Seeking Help for Mental Illness

Mental illness is a common occurrence in the United States. In 2015, an estimated 43.4 million adults were diagnosed with a mental illness.

Mental illness is a common occurrence in the United States. In 2015 alone, an estimated 43.4 million adults ― 17.9% of all Americans over the age of 18 ― were diagnosed with a mental illness. That same year, it was also reported that 1 in 5 children has (or, at some point, had) a debilitating mental disorder.

Often referred to as an “invisible disease,” mental illness can be difficult to recognize in yourself and in others, which can make it difficult to know when to seek help. Sometimes we feel blue or anxious because of something that happened during our day or something upsetting we read or saw in the news. It can be difficult to establish what is part of your normal mood pattern and when it is time to seek help.

Emergency Cases

First and foremost, if you or someone you know is in crisis or feeling suicidal, go to an emergency room or a hospital or call 911 to get you the care you need right away. You can also contact a 24/7 help line like the National Suicide Prevention Lifeline at 1-800-273-8255 to get immediate assistance and connect with local resources that can help.

When to Seek Care

When is the right time to seek help for a mental illness? A good rule of thumb is to determine if your mental illness is interfering with your daily life. If you feel too anxious or depressed to do normal activities, such as working or dinner with friends, it would be a good idea to contact a mental health professional to work through your anxiety or depression.

The state of your mental health can also depend on what is going on in your life. Major life changes, like marriage or divorce, births and deaths, job demands, etc., can all have a negative or positive shift in your life, which can throw your routines, behaviors, and habits out of sync. During times of transitions, it can be helpful to seek guidance of an impartial third-party.

In non-emergency situations, you can take the time to find someone who you can really connect with and help you feel better. This starts with getting a referral.

Get a Referral

Once you’ve determined you would like to see a mental health professional, you can find one by asking for a referral. You can ask your primary care physician, pastor, friends, or family. If you feel comfortable, let each person you ask know what is important to you ― gender, specialty, location, meeting environment, etc. You will get better recommendations based on this information and a higher chance of finding someone more quickly.

You can also look for a mental health professional online. Through basic location and subject searches or by using the American Psychological Association’s psychologist locator function, you can narrow your search considerably.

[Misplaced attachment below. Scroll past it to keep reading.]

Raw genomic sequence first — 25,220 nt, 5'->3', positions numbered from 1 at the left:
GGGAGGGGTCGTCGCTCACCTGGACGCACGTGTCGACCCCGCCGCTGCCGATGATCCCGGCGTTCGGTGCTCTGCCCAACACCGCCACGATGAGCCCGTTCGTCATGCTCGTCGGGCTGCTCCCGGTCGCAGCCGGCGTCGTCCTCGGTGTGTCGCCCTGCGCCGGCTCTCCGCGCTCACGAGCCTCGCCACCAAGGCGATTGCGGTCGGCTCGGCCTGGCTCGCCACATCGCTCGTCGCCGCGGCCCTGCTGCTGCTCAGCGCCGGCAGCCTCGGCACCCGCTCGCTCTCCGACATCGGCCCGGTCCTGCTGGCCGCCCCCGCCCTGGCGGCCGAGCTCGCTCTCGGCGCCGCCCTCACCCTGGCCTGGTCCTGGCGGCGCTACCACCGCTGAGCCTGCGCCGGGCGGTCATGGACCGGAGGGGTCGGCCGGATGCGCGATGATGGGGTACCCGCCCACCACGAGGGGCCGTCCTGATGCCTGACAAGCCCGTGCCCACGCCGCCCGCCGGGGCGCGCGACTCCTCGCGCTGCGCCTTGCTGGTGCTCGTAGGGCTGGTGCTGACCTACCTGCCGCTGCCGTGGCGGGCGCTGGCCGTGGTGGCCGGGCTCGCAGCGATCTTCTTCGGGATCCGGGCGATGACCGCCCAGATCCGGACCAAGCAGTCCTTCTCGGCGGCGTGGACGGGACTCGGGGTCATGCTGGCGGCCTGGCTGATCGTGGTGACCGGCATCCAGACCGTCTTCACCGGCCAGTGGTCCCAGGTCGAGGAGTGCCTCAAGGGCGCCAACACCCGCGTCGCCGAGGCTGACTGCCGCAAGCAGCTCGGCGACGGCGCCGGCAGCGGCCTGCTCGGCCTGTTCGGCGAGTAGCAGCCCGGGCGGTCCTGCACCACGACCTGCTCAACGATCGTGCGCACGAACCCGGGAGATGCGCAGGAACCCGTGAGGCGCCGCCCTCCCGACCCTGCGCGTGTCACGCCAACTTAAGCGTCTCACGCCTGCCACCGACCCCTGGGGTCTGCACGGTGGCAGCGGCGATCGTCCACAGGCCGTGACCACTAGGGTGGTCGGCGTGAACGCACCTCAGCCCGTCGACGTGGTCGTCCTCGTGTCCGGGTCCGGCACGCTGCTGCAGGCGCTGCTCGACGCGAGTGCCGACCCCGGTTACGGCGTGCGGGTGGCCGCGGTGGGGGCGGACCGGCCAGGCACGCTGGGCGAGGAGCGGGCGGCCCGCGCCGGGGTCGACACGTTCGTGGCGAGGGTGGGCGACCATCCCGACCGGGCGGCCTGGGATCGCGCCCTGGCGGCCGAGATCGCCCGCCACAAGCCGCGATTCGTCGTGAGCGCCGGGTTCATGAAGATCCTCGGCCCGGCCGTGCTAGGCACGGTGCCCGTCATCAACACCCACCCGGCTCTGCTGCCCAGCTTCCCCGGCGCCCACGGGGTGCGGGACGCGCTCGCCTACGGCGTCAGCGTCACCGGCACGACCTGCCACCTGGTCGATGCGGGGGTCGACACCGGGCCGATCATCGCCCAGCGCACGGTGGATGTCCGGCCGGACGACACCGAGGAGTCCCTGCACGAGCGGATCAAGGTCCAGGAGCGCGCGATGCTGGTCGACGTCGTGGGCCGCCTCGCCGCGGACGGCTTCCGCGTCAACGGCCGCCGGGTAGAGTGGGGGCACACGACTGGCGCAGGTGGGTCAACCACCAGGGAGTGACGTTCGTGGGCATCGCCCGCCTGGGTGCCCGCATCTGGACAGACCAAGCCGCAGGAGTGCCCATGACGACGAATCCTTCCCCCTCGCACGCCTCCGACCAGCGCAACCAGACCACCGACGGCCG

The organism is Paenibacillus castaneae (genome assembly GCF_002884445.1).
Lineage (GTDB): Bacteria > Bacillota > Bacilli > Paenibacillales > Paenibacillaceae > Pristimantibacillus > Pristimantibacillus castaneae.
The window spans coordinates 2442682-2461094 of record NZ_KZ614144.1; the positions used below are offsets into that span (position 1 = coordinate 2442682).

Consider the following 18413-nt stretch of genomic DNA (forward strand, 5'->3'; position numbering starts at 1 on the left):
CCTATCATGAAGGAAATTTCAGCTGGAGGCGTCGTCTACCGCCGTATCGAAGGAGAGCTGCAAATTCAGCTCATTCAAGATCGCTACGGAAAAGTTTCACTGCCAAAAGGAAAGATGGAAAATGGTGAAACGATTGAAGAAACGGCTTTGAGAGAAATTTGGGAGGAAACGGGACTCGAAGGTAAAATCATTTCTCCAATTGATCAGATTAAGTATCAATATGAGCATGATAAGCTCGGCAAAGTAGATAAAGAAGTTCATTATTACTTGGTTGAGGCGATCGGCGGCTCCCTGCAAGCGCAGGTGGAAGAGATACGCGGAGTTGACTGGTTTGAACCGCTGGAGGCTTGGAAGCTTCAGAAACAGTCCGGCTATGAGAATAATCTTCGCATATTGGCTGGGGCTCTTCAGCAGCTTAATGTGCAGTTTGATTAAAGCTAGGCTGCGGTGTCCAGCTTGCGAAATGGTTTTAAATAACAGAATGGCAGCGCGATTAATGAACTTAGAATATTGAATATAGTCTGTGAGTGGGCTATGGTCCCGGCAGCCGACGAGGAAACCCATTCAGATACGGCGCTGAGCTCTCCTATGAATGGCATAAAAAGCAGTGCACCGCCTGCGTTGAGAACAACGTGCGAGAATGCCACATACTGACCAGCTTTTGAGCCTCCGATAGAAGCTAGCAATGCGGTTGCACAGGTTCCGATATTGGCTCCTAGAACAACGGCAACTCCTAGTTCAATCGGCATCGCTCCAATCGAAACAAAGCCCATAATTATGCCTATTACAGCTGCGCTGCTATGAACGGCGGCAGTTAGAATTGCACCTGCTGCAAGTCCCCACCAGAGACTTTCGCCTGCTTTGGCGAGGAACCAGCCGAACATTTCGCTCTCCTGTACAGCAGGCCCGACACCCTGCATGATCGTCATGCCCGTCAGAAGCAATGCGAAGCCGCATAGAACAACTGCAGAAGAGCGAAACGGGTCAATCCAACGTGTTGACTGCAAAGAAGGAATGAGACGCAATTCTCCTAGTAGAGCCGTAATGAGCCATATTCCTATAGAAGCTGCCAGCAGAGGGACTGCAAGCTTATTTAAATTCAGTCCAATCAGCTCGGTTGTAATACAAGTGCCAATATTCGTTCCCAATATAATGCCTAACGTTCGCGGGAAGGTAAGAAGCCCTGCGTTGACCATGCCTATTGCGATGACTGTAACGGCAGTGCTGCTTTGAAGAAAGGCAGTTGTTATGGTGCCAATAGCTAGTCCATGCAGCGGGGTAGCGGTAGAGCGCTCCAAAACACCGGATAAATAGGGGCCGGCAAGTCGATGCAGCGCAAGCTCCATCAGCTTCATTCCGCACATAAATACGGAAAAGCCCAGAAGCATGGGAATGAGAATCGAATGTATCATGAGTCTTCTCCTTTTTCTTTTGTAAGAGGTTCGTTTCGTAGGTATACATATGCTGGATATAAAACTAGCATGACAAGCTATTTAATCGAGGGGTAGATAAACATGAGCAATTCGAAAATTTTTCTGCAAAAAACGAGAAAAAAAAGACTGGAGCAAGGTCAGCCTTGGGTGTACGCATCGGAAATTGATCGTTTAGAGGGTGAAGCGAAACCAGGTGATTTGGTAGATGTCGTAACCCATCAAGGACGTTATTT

Insurance Coverage

The passing of the Affordable Care Act expanded coverage to support those struggling with mental health disorders and substance abuse problems. Most individual and employer-sponsored health plans must cover these services. This means that sessions with a mental health professional would be covered by your insurance; however, this may limit you to in-network providers. Some offices do not accept insurance, meaning you would have to foot the bill yourself, making treatment with your provider of choice cost-prohibitive.

Choosing a Mental Health Professional

Choosing a mental health professional that best fits your needs might take some research, but it is well worth it to find someone with whom you feel comfortable talking and sharing your most intimate and inner thoughts and feelings. Some common mental health professionals include:

  • Psychiatrist
  • Psychologist
  • Clinical Social Worker
  • Licensed Professional Counselor
  • Alcohol and Drug Abuse Counselor
  • Marital and Family Therapist
  • Pastoral Counselor

Although they will vary in education and specialty, each mental health professional should be certified or licensed to practice. For example, a psychiatrist is a medical doctor (MD) and can prescribe medications and provide therapy, whereas a clinical social worker earned a master’s degree and can provide counseling.

When you select a mental health professional with whom you’d like to meet, call and spend a few minutes on the phone with them. During this conversation, you can ask about their approach to caring and counseling a patient with your concerns, what their office environment is like, and how they evaluate and create treatment plans for patients. If you feel comfortable with him or her after the conversation you can then make an appointment.

During your first appointment, be ready to answer questions about what you think your problem is, what you are struggling with, medical history, family and work life, and what you hope to gain from your sessions.

The purpose of therapy and counseling is to feel relief from whatever distress you have. It will provide you with the necessary tools to help you cope with stressful situations and the confidence to make good choices and live a more balanced life. To achieve these goals, you will need to feel comfortable with the mental health professional you choose.


Any disorder among children. (ND). National Institute of Mental Health. Retrieved from

Any mental illness (AMI) among U.S. adults. (ND). National Institute of Mental Health. Retrieved from